Purpose: The purpose of this paper is to examine the relationship between digital skills and employment and in this way accentuate importance of policy interventions for improving digital literacy. Design/methodology/approach: Using Eurostat data, this paper demonstrates statistically significant correlation between digital skills and employment rates in EU. Findings: This implies why it is so important for governments and employers to seek, propose and implement new strategies to promote digital inclusion, literacy and the training not only for new ICT professionals but also for the whole workforce. Social implications: Digital skills, particularly digital literacy, are an important factor for socio-economic development of the society and employability of the labour force. Without adequate digital literacy, it is not possible to participate in the economy and the digital society, particularly having in mind the digital transformation that the world of work is experiencing in the content and the organisation. Beyond the work environment, it also affects the way people live and communicate. Originality/value: In this paper, the importance and definition of digital literacy are elaborated, explaining the measurement of digital literacy and skills, as well as the relation between digital literacy and employability.

  • Talent management and organizational commitment: the partial mediating role of pay satisfaction

    Purpose: The purpose of this study is to better understand the role of pay satisfaction and employee perception of talent management in business loyalty strategies, which implies considering both economic and non-economic variables in order to achieve organizational success. Design/methodology/approach: Results from a survey of 198 workers were analysed using structural equation modelling (SEM) based on three constructs (confirmatory factor analysis, CFA). The scales used were: employee perception of talent management, pay satisfaction, and organizational commitment. Pay satisfaction acts as a mediating variable in the significant relationship between the perception of talent management and organizational commitment. Findings: The partial mediating model hypothesised was supported by the SEM model, indicating that loyalty strategies require both good talent management and a good compensation system. Research limitations/implications: The article promotes the use of mediating variables as an explanation to better understand the strategies of loyalty in the management of talent, framed within the model of the resource-based view (RBV) theory. Practical implications: The implications are important for practitioners, who normally put every effort into strategies related to economic reinforcement, since the model suggests that they should also strive to correctly apply talent management. Social implications: The study suggests the need to understand better retributive systems with an application of talent management based on improvement and professional development. Originality/value: The originality lies in the article stating that the application of good talent management must be complemented with adequate compensation systems in order to achieve efficient retention strategies for talented employees.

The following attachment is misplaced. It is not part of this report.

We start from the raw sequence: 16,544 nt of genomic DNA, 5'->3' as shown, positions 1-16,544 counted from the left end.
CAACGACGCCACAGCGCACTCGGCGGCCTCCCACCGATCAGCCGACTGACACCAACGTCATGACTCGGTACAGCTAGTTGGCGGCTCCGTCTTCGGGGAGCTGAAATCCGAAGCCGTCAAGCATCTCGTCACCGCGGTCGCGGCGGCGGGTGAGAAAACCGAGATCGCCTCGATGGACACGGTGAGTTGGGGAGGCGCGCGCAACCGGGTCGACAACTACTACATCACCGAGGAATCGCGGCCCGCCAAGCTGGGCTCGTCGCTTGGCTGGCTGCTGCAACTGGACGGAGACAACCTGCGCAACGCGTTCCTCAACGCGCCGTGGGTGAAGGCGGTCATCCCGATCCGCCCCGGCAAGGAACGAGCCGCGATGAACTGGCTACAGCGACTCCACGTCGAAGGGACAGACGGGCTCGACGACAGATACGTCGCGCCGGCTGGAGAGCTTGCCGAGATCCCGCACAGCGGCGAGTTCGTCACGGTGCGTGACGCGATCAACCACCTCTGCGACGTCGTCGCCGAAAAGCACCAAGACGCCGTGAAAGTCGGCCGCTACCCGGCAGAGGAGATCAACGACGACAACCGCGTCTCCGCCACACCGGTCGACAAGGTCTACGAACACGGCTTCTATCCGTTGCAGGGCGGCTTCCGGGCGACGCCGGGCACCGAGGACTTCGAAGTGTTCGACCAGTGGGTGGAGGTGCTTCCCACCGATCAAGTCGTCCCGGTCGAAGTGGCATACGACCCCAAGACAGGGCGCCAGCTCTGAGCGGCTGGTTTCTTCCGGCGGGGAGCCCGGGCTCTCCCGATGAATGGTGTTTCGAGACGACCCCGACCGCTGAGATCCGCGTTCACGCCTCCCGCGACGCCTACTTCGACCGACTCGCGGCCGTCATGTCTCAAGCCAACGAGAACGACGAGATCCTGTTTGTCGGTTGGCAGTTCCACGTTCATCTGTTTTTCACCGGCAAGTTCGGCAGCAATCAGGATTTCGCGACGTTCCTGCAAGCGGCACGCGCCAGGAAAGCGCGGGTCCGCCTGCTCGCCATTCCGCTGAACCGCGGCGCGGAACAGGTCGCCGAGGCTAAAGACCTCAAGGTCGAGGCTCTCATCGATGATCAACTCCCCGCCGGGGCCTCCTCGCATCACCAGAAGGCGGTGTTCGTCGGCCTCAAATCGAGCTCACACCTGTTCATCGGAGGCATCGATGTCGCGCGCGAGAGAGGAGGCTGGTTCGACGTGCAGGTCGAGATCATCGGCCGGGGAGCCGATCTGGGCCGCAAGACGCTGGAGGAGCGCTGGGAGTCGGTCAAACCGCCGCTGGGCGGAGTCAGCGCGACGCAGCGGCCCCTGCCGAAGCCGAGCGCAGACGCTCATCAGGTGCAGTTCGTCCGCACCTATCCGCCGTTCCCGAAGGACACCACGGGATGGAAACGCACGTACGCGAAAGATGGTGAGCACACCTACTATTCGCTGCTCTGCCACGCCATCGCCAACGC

• How do human resource management practices affect employee well-being? A mediated moderation model

    Purpose: The study examines how human resource management practices (HRMPs) – including ability practice, motivation practice and opportunity practice – affect employee well-being (EWB) – including life well-being, job well-being and psychological well-being – in the Chinese cultural context. Design/methodology/approach: A sample of 529 employees from various industries in China participated in the survey for this study. Data were analyzed using structural equation modeling. Findings: The findings indicate that HRMPs have a significant positive effect on EWB. Specifically, practices based on ability, motivation and opportunity have a significant positive effect on job well-being, life well-being and psychological well-being, respectively. Integrity leadership moderates the impact of HRMPs on EWB. Organizational justice has a partial mediating effect on the relationship between HRMPs and EWB. Integrity leadership moderates the mediation effect of organizational justice in the relationship between HRMPs and EWB. Practical implications: Human resource policies and practices need to create a fair organizational atmosphere, and managers implementing them must have integrity leadership. When selecting and promoting managers, organizations should pay attention to not only a candidate's ability but also his or her integrity. Originality/value: This study uncovers how the important roles of organizational justice and integrity leadership act on the relationship between HRMPs and EWB, thus advancing our understanding of how HRMPs can effectively increase EWB.

  • High-involvement HRM practices and innovative work behavior among production-line workers: mediating role of employee's functional flexibility

    Purpose: Following “AMO” framework and resource-based theory (RBT), the current study empirically examines the relationships between high-involvement human resource management (HI HRM) practices, employee functional flexibility (FF) and innovative work behavior (IWB). Furthermore, the mediating effect of FF has also been tested. Design/methodology/approach: Descriptive statistics, correlation, hierarchical regression analysis, baron and Kenny, PROCESS Macro and Sobel Test approach were used on a sample of 894 employees of manufacturing concerns. Findings: Findings revealed a direct effect of HI HRM practices on FF and IWB. In addition, the results confirm that FF positively mediates between HI HRM practices and IWB. Furthermore, three dimensions of HI HRM practices, i.e. ability-enhancing (AE), motivation-enhancing (ME) and opportunity-enhancing (OE) HRM practices also predicted FF and IWB. Practical implications: This study not only offers the empirical evidence to validate the findings of past researchers, but also provide insight how HI HRM practices flourish the mechanism of FF in manufacturing concerns. Furthermore, this study highlighted some interesting facts that should be meaningful options for HR managers to enhance the level of employees' FF and IWB. Originality/value: Although the empirical evidence is well established that HI HRM practices have a substantial contribution for organizational performance, however, there is lack of studies that empirically examine the associations among HI HRM practices, employee's competencies and behaviors, as well as the mechanism through which HI HRM practices affect work related innovative behavior. Finally, in distinguishing from the past studies, this study explores HI HRM practices as an important predictor of FF in addressing the IWB.